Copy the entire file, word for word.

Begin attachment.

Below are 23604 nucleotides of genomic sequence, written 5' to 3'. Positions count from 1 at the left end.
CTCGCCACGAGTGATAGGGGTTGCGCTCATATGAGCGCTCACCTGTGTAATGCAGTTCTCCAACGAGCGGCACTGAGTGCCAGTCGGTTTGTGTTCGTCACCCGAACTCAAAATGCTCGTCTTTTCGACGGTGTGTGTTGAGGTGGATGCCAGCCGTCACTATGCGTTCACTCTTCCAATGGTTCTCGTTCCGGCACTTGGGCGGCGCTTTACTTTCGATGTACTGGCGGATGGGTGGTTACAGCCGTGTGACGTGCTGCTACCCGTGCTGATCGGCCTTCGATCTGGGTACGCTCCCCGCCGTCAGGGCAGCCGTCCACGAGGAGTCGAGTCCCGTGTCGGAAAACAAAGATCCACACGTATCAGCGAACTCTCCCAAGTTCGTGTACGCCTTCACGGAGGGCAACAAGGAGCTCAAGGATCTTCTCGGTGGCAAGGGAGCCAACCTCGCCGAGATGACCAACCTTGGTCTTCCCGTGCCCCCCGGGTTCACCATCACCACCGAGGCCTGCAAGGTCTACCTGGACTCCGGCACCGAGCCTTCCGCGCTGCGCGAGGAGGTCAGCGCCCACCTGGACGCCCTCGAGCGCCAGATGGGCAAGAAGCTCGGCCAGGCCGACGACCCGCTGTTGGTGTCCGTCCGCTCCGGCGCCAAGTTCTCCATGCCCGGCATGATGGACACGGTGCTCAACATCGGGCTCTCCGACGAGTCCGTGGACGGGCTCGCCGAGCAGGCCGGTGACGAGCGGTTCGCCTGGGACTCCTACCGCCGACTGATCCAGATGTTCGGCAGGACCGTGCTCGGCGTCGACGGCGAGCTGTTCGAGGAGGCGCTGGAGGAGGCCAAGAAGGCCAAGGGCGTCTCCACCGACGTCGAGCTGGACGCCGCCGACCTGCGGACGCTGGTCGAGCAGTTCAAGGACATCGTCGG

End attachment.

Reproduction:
Below are 23604 nucleotides of genomic sequence, written 5' to 3'. Positions count from 1 at the left end.
CTCGCCACGAGTGATAGGGGTTGCGCTCATATGAGCGCTCACCTGTGTAATGCAGTTCTCCAACGAGCGGCACTGAGTGCCAGTCGGTTTGTGTTCGTCACCCGAACTCAAAATGCTCGTCTTTTCGACGGTGTGTGTTGAGGTGGATGCCAGCCGTCACTATGCGTTCACTCTTCCAATGGTTCTCGTTCCGGCACTTGGGCGGCGCTTTACTTTCGATGTACTGGCGGATGGGTGGTTACAGCCGTGTGACGTGCTGCTACCCGTGCTGATCGGCCTTCGATCTGGGTACGCTCCCCGCCGTCAGGGCAGCCGTCCACGAGGAGTCGAGTCCCGTGTCGGAAAACAAAGATCCACACGTATCAGCGAACTCTCCCAAGTTCGTGTACGCCTTCACGGAGGGCAACAAGGAGCTCAAGGATCTTCTCGGTGGCAAGGGAGCCAACCTCGCCGAGATGACCAACCTTGGTCTTCCCGTGCCCCCCGGGTTCACCATCACCACCGAGGCCTGCAAGGTCTACCTGGACTCCGGCACCGAGCCTTCCGCGCTGCGCGAGGAGGTCAGCGCCCACCTGGACGCCCTCGAGCGCCAGATGGGCAAGAAGCTCGGCCAGGCCGACGACCCGCTGTTGGTGTCCGTCCGCTCCGGCGCCAAGTTCTCCATGCCCGGCATGATGGACACGGTGCTCAACATCGGGCTCTCCGACGAGTCCGTGGACGGGCTCGCCGAGCAGGCCGGTGACGAGCGGTTCGCCTGGGACTCCTACCGCCGACTGATCCAGATGTTCGGCAGGACCGTGCTCGGCGTCGACGGCGAGCTGTTCGAGGAGGCGCTGGAGGAGGCCAAGAAGGCCAAGGGCGTCTCCACCGACGTCGAGCTGGACGCCGCCGACCTGCGGACGCTGGTCGAGCAGTTCAAGGACATCGTCGG